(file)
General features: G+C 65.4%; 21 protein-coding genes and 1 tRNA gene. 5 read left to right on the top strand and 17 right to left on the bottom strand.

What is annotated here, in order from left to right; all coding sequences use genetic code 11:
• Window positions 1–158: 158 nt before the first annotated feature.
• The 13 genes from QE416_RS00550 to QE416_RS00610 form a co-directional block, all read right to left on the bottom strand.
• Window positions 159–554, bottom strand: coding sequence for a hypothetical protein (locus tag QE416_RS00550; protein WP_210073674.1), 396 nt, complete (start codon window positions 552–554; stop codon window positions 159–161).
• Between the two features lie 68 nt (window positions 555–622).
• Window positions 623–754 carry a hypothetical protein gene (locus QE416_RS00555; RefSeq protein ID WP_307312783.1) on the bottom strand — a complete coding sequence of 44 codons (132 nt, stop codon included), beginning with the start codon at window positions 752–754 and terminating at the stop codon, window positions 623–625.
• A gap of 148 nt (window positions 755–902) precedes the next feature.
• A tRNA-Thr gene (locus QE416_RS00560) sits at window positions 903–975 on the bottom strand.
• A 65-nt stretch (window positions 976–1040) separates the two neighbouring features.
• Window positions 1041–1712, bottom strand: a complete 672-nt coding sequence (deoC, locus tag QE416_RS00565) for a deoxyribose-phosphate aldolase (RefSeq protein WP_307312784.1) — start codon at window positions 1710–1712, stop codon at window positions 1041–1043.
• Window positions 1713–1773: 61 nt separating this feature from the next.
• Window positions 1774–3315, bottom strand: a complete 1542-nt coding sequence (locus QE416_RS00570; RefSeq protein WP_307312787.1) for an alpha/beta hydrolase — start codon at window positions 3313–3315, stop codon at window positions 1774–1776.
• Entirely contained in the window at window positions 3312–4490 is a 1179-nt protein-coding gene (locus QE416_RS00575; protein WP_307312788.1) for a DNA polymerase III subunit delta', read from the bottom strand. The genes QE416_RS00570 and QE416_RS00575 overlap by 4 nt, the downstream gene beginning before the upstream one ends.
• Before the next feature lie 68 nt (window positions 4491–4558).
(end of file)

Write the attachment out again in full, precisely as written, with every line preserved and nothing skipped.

General features: G+C 65.4%; 21 protein-coding genes and 1 tRNA gene. 5 read left to right on the top strand and 17 right to left on the bottom strand.

What is annotated here, in order from left to right; all coding sequences use genetic code 11:
• Window positions 1–158: 158 nt before the first annotated feature.
• The 13 genes from QE416_RS00550 to QE416_RS00610 form a co-directional block, all read right to left on the bottom strand.
• Window positions 159–554, bottom strand: coding sequence for a hypothetical protein (locus tag QE416_RS00550; protein WP_210073674.1), 396 nt, complete (start codon window positions 552–554; stop codon window positions 159–161).
• Between the two features lie 68 nt (window positions 555–622).
• Window positions 623–754 carry a hypothetical protein gene (locus QE416_RS00555; RefSeq protein ID WP_307312783.1) on the bottom strand — a complete coding sequence of 44 codons (132 nt, stop codon included), beginning with the start codon at window positions 752–754 and terminating at the stop codon, window positions 623–625.
• A gap of 148 nt (window positions 755–902) precedes the next feature.
• A tRNA-Thr gene (locus QE416_RS00560) sits at window positions 903–975 on the bottom strand.
• A 65-nt stretch (window positions 976–1040) separates the two neighbouring features.
• Window positions 1041–1712, bottom strand: a complete 672-nt coding sequence (deoC, locus tag QE416_RS00565) for a deoxyribose-phosphate aldolase (RefSeq protein WP_307312784.1) — start codon at window positions 1710–1712, stop codon at window positions 1041–1043.
• Window positions 1713–1773: 61 nt separating this feature from the next.
• Window positions 1774–3315, bottom strand: a complete 1542-nt coding sequence (locus QE416_RS00570; RefSeq protein WP_307312787.1) for an alpha/beta hydrolase — start codon at window positions 3313–3315, stop codon at window positions 1774–1776.
• Entirely contained in the window at window positions 3312–4490 is a 1179-nt protein-coding gene (locus QE416_RS00575; protein WP_307312788.1) for a DNA polymerase III subunit delta', read from the bottom strand. The genes QE416_RS00570 and QE416_RS00575 overlap by 4 nt, the downstream gene beginning before the upstream one ends.
• Before the next feature lie 68 nt (window positions 4491–4558).